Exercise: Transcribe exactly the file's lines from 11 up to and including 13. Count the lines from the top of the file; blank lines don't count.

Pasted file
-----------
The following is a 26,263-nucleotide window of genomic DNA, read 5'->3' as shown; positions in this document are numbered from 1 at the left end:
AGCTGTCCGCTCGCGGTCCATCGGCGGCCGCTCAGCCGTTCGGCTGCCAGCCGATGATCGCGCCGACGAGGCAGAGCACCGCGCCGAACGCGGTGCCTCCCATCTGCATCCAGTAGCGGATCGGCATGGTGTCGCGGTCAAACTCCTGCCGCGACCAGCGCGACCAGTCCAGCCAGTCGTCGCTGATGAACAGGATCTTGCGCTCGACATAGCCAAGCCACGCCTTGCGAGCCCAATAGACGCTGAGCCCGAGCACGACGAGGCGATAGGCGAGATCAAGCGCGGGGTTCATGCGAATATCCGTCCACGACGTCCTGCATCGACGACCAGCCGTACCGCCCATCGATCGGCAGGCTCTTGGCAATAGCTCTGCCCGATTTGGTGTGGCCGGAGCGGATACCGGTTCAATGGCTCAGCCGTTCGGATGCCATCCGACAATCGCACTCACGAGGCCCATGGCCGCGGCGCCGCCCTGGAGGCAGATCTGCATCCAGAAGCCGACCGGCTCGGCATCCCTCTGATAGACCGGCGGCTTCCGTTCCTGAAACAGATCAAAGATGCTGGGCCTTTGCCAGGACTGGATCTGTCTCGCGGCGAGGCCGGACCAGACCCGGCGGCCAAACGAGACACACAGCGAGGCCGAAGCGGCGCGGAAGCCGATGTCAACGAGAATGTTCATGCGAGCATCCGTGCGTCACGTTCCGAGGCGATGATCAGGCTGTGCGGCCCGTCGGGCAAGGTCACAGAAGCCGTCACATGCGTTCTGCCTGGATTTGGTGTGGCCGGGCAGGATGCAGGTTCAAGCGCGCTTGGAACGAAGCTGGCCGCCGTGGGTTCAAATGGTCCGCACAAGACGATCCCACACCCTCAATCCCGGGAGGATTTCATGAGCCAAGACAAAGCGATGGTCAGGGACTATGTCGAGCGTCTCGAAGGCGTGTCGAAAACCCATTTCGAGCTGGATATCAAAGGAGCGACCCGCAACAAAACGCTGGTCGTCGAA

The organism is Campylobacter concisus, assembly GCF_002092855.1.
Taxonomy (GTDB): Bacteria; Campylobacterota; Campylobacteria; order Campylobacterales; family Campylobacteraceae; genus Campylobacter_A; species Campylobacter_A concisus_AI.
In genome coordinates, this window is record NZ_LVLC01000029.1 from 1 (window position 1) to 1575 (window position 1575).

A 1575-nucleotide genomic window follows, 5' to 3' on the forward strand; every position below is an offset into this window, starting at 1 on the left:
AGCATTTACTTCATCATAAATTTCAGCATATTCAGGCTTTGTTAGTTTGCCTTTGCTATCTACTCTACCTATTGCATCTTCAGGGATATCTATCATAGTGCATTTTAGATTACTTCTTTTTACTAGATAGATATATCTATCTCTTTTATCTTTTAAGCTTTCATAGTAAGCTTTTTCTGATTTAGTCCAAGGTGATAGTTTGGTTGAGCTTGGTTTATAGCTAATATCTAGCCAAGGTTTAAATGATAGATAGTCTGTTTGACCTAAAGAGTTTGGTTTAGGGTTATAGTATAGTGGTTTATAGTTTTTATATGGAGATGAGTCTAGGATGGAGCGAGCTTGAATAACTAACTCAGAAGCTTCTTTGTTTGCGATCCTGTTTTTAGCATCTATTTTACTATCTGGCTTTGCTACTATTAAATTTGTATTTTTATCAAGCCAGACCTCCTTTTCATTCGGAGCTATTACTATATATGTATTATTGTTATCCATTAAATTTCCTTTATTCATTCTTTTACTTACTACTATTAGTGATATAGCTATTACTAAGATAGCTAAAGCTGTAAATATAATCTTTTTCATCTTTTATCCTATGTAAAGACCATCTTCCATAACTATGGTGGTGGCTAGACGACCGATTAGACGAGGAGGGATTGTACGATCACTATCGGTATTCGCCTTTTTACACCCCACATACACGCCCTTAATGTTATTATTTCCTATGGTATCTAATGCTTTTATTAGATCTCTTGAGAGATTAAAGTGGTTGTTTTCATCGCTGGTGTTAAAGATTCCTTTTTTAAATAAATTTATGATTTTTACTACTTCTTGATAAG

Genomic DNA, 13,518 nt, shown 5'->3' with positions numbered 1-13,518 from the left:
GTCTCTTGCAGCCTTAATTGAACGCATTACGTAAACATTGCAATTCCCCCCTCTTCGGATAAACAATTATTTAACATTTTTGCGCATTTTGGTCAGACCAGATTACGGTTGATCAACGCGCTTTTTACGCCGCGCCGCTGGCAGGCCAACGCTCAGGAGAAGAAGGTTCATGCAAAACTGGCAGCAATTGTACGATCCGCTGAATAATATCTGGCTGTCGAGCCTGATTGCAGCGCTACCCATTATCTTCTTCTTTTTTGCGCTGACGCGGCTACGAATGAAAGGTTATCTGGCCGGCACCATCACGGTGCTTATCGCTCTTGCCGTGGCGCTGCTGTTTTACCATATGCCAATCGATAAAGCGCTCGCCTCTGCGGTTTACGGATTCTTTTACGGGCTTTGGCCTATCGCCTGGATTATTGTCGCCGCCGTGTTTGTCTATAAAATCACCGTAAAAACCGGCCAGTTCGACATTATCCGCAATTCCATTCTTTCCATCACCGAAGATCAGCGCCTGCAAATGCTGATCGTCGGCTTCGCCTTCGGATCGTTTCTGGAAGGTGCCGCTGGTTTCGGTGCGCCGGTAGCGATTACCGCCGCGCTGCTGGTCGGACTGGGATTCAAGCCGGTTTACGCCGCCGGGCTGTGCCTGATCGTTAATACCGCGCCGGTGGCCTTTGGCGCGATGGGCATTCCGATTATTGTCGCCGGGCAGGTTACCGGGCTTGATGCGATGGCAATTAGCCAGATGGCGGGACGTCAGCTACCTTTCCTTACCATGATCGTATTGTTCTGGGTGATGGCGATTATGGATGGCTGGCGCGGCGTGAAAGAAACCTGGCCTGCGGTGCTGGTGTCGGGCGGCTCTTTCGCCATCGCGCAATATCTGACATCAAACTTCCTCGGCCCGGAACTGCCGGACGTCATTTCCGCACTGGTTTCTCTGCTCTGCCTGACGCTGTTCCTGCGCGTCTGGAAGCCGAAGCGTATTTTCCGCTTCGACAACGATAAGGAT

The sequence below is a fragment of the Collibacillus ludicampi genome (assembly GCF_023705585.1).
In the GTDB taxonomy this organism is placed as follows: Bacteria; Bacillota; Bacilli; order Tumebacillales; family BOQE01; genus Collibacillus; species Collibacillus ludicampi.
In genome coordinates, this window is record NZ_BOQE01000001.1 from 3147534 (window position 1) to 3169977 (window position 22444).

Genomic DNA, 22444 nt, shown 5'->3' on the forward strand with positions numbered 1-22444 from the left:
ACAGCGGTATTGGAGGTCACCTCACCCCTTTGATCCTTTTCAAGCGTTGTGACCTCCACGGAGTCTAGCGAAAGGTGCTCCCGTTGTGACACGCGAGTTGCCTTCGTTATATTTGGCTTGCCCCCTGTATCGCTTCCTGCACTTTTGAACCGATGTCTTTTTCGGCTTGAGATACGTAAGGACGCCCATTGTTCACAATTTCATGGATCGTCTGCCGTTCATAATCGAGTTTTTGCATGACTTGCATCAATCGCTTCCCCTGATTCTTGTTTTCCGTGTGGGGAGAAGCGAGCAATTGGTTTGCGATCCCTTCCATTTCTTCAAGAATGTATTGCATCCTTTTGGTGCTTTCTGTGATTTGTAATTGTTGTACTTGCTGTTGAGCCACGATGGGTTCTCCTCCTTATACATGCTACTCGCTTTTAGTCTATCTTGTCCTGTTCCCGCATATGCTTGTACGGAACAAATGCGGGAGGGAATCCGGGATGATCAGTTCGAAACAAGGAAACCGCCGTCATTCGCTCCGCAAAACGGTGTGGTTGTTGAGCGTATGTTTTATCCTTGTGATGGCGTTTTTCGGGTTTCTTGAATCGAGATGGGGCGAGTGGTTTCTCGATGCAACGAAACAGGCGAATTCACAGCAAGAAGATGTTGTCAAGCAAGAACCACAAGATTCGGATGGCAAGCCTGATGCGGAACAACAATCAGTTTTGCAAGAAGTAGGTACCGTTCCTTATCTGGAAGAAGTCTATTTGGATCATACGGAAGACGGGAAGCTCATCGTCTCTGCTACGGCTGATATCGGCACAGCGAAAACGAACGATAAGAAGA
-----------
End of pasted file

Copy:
In the GTDB taxonomy this organism is placed as follows: Bacteria; Bacillota; Bacilli; order Tumebacillales; family BOQE01; genus Collibacillus; species Collibacillus ludicampi.
In genome coordinates, this window is record NZ_BOQE01000001.1 from 3147534 (window position 1) to 3169977 (window position 22444).

Genomic DNA, 22444 nt, shown 5'->3' on the forward strand with positions numbered 1-22444 from the left: